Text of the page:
Rediscovering and recovering lost and endangered American liberties by studying our Founders' ideas, contemporaries, and etymology – because our united States "…are, and of Right ought to be Free and Independent States…"
A simple definition of ‘discrimination’ is:
“Recognition and understanding of the difference between one thing and another.”
Another, more politically-charged definition is:
“The practice of unfairly treating a person or group of people differently from other people or groups of people.”
The practice of discrimination, then, can be benign OR detestable, but in today’s sensitive world, the meaning is almost always the latter definition.
There is obviously such a thing as immoral or unethical discrimination, such as refusing service to a patron because of their race or other unchangeable, innate human distinction – but shouldn’t a person (even a business owner) have the right to refuse to associate or do business with a person for any reason? Doesn’t everyone have the right to be a jerk if they want to? Anything less than complete freedom of association is not real freedom at all.
Entertainers and business owners have been exercising their freedom of association recently by refusing to do business in North Carolina – because they don’t like a newly-passed law (HB2 confines public restroom use to biological gender designations – with provisions for custodial, emergency, and guardian exceptions). These protesting business owners are essentially refusing service to patrons because of the state their customers reside in. They are within their rights to do so, and so are butchers, bakers, and candlestick makers who refuse certain customers. Forced association is not liberty.
Of course, the reason businesses are currently forced (by government) to not discriminate against customers based on race stems from the good intention to right a wrong (to stunt racism and ensure that racial minorities are not shunned by a majority – hence the 1964 Civil Rights Act). However, government cannot truly fix moral issues with legislation, and this attempt to right civil wrongs has spiraled out of control – what was meant to protect minority rights has opened a giant door that allows special interest groups to trample on many others’ civil rights. Some good can come out of such government endeavors, but forced social course corrections also sows seeds of bitterness that produces even more division.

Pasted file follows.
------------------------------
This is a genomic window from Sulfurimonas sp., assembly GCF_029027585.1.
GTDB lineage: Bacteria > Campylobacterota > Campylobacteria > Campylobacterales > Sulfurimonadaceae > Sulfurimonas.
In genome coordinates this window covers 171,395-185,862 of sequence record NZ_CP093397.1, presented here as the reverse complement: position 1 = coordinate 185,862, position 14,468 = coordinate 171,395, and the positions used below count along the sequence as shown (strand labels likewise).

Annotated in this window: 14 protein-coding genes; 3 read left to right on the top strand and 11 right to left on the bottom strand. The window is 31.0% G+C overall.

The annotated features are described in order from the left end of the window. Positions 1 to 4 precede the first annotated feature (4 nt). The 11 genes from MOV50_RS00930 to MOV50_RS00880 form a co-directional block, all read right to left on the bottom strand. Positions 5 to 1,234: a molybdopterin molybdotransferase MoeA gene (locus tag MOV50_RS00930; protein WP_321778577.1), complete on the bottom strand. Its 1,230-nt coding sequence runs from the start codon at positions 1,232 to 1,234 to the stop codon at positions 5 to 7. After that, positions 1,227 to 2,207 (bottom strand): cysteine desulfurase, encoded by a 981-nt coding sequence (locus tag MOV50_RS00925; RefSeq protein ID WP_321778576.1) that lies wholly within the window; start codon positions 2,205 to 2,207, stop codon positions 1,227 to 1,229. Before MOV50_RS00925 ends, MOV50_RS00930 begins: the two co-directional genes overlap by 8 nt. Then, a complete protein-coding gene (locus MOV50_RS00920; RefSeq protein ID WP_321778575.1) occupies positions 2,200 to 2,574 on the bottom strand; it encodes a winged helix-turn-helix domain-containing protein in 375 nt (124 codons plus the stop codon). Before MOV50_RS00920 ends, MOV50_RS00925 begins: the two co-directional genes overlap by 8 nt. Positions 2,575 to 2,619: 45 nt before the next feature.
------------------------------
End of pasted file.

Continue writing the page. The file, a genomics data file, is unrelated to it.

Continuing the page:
The right sort of discrimination can be a very good thing. We discriminate consistently in order to improve our lives. We are discriminatory about the people we date, the stores we shop at, the places we work, and the food we eat. We discriminate about the neighborhoods we walk through.
We also discriminately choose our friends and associates based on age, gender, and perhaps even race (gasp!) out of familiarity or relatability. Not many people seem to see anything wrong with such selectivity, so if a person cannot be fined or jailed because of this type of harmless discrimination, then why should a business owner be punished? After all, most business owners would discriminate in this way to their own detriment – it probably wouldn’t be long before they went out of business. Ron Paul says:
“In a free market, businesses that discriminate lose customers, goodwill, and valuable employees- while rational businesses flourish by choosing the most qualified employees and selling to all willing buyers.”
Discrimination against people based on prejudice is of course a disagreeable human trait, but is the fix simply to have government make a law against it? We’ve seen a steady stream of legislation prohibiting one sort of discrimination after another in the marketplace and workplace – laws first against racial discrimination, then against gender discrimination, then age discrimination, then sexual orientation discrimination. One has to wonder what is next.
The freedom of association is a basic human right. Forced association is not the solution to social divisions. One of our basic liberties has been infringed on by government, and is in jeopardy of being legislated out of existence.